I am running into more and more nutrition purists. People who think their approach to eating is absolutely perfect, free from all harmful substances, and better than any other approach to nutrition. The purist sits across from me, preaching about GMOs, pesticides, carbohydrates, gluten, processed foods and salt, talking at warp speed only to take a breather so they can sip on their organic greens drink (mixed into pH balanced water of course). Meanwhile, deep from within their soul I feel their longing for acceptance, as if they are in a confessional, looking for me to forgive their past nutrition sins – a life full of bread, dairy and fast food grilled chicken – and commend them on becoming a disciple of nutrition purity. Their eyes search, looking away as they ramble and catching mine again as they look for an expression from me. Anything. Even a simple head nod would provide the validation they are looking for.

I’m always happy when people move from less than healthy diets to more healthy diets. The problem with nutrition purists is they believe there is ONE diet for everyone. ONE pattern of eating and everything else is wrong. They aren’t looking for advice or information from me but instead want me to acknowledge they are doing everything right. Forget science because this person is drinking the Kool-Aid (err, powered dehydrated veggies) from internet blogs written by some self-proclaimed nutrition expert who relies on sensationalism and scare tactics. Their mind is closed to learning anything that doesn’t fit within the doctrine of this self-proclaimed nutrition expert (quack). So I sit there with a blank look on my face though in the back of my mind I am wondering things like “if only this 20-something year old fit male knew the research on this subject was conducted in obese postmenopausal women.”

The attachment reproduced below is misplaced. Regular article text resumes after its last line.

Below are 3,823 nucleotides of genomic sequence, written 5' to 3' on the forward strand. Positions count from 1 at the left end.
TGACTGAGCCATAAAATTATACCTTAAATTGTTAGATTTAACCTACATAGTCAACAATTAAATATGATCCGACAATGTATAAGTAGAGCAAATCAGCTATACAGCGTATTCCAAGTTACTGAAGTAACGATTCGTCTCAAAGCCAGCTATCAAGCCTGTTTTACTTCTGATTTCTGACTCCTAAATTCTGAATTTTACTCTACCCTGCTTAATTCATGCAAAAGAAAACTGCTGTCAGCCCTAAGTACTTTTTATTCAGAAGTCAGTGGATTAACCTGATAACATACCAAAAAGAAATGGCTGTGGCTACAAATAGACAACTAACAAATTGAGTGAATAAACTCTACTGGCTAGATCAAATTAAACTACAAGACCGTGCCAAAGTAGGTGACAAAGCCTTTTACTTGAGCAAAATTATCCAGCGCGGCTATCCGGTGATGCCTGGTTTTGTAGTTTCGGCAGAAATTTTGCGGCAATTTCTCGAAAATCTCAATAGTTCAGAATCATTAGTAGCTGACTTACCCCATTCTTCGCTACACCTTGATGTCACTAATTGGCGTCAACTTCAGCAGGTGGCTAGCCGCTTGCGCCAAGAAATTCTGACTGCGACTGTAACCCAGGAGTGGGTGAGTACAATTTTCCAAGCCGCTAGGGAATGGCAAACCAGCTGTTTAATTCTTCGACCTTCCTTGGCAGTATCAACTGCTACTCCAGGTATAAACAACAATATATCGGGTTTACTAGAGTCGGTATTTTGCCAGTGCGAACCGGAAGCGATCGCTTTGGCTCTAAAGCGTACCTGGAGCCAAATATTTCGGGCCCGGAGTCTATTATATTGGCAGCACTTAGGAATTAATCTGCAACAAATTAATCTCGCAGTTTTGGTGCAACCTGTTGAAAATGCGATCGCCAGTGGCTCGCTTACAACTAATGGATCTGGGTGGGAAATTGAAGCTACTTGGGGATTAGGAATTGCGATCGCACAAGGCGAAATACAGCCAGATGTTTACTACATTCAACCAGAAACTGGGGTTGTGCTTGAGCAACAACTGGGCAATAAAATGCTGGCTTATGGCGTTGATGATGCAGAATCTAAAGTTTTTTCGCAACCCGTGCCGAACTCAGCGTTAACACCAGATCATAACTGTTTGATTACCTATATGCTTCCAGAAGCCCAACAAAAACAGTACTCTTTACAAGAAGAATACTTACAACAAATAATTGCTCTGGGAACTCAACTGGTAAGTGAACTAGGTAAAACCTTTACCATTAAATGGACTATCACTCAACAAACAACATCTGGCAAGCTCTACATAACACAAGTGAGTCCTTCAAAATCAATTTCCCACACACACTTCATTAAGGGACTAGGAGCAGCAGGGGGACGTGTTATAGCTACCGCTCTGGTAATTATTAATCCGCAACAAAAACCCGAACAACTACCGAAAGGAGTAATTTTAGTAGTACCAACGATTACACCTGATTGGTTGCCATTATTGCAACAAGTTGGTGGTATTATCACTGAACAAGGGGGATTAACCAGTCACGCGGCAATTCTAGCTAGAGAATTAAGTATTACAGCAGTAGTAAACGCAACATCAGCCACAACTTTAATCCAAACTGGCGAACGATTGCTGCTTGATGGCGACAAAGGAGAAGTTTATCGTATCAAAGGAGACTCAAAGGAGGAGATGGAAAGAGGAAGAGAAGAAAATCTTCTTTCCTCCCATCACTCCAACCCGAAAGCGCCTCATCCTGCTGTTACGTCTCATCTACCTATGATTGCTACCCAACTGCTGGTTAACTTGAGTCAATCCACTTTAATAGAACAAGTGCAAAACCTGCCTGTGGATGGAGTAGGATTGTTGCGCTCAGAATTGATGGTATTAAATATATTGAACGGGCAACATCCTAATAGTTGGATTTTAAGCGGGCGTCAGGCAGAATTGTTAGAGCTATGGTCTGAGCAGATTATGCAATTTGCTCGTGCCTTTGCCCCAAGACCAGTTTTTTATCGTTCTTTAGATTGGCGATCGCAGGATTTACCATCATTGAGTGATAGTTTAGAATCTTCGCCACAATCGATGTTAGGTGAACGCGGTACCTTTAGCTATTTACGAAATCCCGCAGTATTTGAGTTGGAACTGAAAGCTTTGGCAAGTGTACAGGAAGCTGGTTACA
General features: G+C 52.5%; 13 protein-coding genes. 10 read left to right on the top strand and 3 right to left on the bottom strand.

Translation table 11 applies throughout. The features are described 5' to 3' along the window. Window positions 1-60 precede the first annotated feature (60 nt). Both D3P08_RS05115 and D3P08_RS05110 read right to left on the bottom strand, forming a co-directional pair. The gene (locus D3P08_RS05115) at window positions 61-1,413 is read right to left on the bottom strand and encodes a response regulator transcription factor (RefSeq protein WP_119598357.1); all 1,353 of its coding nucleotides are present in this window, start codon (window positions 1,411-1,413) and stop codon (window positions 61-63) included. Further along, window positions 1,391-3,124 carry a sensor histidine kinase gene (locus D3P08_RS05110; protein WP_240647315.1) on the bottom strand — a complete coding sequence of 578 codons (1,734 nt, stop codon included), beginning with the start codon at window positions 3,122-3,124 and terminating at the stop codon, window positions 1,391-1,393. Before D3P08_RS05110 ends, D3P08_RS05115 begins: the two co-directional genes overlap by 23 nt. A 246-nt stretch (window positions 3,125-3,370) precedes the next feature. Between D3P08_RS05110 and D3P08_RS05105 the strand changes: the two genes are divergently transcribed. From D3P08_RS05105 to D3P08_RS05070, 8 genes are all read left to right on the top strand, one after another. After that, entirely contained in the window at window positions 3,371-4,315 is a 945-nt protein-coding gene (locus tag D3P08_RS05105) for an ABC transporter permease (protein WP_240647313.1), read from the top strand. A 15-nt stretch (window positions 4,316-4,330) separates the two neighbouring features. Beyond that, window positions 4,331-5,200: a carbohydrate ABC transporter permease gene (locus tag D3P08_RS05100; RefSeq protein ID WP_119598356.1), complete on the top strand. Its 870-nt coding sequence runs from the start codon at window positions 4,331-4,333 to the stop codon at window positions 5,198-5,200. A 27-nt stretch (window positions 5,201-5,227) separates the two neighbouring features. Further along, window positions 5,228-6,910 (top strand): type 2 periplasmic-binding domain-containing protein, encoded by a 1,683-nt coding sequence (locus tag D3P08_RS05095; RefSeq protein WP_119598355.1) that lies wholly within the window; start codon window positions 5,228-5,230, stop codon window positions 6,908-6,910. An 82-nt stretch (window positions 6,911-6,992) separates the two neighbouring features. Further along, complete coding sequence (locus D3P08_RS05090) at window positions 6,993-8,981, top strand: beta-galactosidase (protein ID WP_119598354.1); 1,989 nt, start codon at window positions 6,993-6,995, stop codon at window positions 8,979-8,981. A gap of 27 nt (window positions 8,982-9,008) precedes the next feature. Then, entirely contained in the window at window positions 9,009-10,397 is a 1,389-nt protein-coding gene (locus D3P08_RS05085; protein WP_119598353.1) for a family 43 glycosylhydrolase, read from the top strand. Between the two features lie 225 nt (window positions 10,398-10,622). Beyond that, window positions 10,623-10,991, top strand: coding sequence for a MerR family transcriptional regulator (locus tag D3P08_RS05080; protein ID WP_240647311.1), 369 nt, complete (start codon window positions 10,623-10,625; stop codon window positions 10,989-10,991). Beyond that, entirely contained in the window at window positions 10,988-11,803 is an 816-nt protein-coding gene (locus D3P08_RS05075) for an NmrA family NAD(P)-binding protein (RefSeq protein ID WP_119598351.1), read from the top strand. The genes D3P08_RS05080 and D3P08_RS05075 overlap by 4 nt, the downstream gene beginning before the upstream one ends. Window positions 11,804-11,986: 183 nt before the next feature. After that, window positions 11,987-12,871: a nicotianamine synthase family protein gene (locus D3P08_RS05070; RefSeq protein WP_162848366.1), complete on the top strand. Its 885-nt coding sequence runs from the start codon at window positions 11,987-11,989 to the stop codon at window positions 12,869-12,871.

Saying there is one diet that fits all is akin to giving everyone the same workout program. If you’re a strength coach or personal trainer, would you put everyone on the exact same program? Would you give an 82 year-old grandma who has never worked out the same program as a 43 year-old marathoner? No. So why on earth would you give everyone the exact same nutrition guidelines and supplements? Please, throw away those silly one-pagers with nutrition “rules” you aimlessly hand out to everyone that walks through your door.

My job is to move a person from where they are to better so they meet their goals. Everyone has a different starting place, set of beliefs, goals, health history, medications they are on, food likes and dislikes, cooking skills, budget, training program and more. Nutrition is like a road map – there are many routes you can take, some are quicker that others, some have roadblocks, traffic or require a vehicle that can jump a few curbs or possibly even a bike to make it through narrow spaces. Going to a seasoned nutrition profession is like hitting Google Maps and figuring out the best route for you. The alternative is aimlessly driving in a foreign city without street signs (ciao Pescia Italy! I have fond memories of driving in circles, next time I’ll bring a GPS and my Italian will be much better too, I promise).